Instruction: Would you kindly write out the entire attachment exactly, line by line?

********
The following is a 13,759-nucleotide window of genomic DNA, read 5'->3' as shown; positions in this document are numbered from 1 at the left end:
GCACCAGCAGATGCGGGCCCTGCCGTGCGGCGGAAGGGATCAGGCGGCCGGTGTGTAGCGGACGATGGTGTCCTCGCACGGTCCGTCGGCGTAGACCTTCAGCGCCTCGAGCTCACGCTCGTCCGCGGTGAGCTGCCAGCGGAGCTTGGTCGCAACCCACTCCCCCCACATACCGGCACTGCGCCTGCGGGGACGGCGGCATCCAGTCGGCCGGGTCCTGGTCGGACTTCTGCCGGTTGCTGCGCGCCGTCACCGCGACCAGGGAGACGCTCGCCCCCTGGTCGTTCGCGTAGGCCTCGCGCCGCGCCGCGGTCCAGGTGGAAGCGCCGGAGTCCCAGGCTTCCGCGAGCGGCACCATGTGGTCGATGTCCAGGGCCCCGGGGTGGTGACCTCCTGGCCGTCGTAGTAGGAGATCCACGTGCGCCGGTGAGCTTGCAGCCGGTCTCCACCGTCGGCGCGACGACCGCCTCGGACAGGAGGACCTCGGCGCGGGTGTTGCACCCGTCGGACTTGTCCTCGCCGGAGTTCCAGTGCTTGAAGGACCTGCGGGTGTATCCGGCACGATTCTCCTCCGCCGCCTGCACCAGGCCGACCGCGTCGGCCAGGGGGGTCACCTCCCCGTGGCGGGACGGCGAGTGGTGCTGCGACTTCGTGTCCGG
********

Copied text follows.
The following is a 13,759-nucleotide window of genomic DNA, read 5'->3' as shown; positions in this document are numbered from 1 at the left end:
GCACCAGCAGATGCGGGCCCTGCCGTGCGGCGGAAGGGATCAGGCGGCCGGTGTGTAGCGGACGATGGTGTCCTCGCACGGTCCGTCGGCGTAGACCTTCAGCGCCTCGAGCTCACGCTCGTCCGCGGTGAGCTGCCAGCGGAGCTTGGTCGCAACCCACTCCCCCCACATACCGGCACTGCGCCTGCGGGGACGGCGGCATCCAGTCGGCCGGGTCCTGGTCGGACTTCTGCCGGTTGCTGCGCGCCGTCACCGCGACCAGGGAGACGCTCGCCCCCTGGTCGTTCGCGTAGGCCTCGCGCCGCGCCGCGGTCCAGGTGGAAGCGCCGGAGTCCCAGGCTTCCGCGAGCGGCACCATGTGGTCGATGTCCAGGGCCCCGGGGTGGTGACCTCCTGGCCGTCGTAGTAGGAGATCCACGTGCGCCGGTGAGCTTGCAGCCGGTCTCCACCGTCGGCGCGACGACCGCCTCGGACAGGAGGACCTCGGCGCGGGTGTTGCACCCGTCGGACTTGTCCTCGCCGGAGTTCCAGTGCTTGAAGGACCTGCGGGTGTATCCGGCACGATTCTCCTCCGCCGCCTGCACCAGGCCGACCGCGTCGGCCAGGGGGGTCACCTCCCCGTGGCGGGACGGCGAGTGGTGCTGCGACTTCGTGTCCGG